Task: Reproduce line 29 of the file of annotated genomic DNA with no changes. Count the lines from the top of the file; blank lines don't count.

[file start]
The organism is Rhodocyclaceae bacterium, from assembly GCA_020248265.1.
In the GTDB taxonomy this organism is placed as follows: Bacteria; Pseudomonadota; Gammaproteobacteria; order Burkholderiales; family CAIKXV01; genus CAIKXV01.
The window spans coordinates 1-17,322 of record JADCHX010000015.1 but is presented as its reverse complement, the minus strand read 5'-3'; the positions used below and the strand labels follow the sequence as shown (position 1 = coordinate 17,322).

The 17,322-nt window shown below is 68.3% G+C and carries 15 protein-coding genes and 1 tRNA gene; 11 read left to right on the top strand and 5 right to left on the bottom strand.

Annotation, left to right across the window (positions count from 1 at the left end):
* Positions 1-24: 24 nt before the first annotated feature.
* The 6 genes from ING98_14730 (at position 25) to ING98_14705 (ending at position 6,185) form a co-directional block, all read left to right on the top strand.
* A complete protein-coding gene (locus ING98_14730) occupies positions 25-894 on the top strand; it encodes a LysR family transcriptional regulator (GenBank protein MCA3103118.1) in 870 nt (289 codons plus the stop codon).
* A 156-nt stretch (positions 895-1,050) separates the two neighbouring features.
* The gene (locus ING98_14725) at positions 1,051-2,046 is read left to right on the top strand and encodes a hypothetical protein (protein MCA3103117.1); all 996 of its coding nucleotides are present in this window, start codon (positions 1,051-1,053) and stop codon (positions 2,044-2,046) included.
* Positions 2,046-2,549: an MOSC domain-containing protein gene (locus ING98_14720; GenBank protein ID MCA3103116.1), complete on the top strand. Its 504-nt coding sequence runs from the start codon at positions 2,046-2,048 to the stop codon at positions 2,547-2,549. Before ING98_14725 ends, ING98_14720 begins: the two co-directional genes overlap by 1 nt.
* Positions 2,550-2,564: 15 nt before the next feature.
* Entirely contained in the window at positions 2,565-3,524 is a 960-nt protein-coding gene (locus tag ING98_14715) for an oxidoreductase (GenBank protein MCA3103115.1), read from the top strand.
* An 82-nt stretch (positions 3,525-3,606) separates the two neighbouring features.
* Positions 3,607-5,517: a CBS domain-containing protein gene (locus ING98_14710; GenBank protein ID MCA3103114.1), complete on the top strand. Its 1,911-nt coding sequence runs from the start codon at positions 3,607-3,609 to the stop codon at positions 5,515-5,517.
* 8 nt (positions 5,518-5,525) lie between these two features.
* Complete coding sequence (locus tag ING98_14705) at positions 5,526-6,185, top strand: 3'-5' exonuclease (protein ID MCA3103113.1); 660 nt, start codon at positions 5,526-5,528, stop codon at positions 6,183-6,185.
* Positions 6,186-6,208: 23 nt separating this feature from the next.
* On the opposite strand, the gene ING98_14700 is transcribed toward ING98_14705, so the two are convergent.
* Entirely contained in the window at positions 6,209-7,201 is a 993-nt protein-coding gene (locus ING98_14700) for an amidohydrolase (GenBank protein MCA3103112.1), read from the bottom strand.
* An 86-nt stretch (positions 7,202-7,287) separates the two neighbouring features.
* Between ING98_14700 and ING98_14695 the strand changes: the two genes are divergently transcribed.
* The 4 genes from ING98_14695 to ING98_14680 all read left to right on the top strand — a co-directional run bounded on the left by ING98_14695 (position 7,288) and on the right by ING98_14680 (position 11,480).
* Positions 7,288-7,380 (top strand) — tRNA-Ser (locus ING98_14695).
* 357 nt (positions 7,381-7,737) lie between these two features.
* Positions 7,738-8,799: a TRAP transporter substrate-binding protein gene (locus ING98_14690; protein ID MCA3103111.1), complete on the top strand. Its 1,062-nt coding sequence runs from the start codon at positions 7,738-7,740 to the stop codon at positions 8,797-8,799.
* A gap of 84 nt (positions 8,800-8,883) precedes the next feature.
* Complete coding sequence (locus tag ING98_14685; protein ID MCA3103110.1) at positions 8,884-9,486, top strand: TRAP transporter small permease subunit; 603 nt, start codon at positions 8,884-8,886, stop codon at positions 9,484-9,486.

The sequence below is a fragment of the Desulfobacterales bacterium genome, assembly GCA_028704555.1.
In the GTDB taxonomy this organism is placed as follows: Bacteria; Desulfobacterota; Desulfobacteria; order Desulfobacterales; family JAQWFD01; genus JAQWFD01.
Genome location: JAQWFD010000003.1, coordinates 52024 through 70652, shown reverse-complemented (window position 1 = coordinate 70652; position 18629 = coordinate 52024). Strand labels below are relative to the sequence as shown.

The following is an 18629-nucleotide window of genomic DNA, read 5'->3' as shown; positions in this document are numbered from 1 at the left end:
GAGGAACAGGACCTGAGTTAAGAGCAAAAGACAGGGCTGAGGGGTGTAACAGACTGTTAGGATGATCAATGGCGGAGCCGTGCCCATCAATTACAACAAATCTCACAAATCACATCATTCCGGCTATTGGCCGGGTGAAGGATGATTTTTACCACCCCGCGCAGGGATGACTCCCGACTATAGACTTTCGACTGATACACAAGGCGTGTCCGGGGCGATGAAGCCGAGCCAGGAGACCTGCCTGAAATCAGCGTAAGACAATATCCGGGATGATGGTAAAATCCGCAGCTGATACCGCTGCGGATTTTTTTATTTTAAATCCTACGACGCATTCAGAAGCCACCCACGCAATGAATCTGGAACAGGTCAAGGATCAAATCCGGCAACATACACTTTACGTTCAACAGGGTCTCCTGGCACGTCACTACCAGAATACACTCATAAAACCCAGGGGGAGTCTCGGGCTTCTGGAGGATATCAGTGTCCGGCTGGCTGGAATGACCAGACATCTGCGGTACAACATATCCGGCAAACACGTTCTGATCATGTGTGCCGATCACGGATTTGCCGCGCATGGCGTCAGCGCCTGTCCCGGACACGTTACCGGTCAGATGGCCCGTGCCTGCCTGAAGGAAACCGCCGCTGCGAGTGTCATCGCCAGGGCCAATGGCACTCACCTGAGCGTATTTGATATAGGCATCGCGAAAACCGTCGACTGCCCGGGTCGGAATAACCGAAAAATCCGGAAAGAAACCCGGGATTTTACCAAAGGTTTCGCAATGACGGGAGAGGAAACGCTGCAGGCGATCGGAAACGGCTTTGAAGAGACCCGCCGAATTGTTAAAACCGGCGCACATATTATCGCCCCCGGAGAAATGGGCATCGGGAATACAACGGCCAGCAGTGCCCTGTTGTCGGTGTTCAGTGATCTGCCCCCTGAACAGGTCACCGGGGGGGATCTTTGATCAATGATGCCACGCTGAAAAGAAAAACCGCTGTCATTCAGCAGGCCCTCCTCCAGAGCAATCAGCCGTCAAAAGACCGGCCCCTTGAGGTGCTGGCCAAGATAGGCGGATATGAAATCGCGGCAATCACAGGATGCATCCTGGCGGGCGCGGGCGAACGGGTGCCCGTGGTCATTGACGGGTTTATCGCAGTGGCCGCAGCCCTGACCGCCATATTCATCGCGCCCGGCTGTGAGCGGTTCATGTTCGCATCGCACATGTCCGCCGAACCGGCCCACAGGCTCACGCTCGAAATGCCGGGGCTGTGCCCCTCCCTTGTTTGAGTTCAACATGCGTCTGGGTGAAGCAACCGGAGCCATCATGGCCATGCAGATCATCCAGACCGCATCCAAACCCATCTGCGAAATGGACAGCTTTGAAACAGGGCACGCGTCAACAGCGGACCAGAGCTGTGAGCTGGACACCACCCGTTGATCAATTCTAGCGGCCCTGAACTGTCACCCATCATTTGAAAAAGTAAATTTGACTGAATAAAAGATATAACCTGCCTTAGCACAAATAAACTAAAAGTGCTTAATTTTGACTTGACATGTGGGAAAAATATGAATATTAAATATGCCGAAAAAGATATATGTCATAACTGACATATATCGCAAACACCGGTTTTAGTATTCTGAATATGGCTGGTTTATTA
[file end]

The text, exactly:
The sequence below is a fragment of the Desulfobacterales bacterium genome, assembly GCA_028704555.1.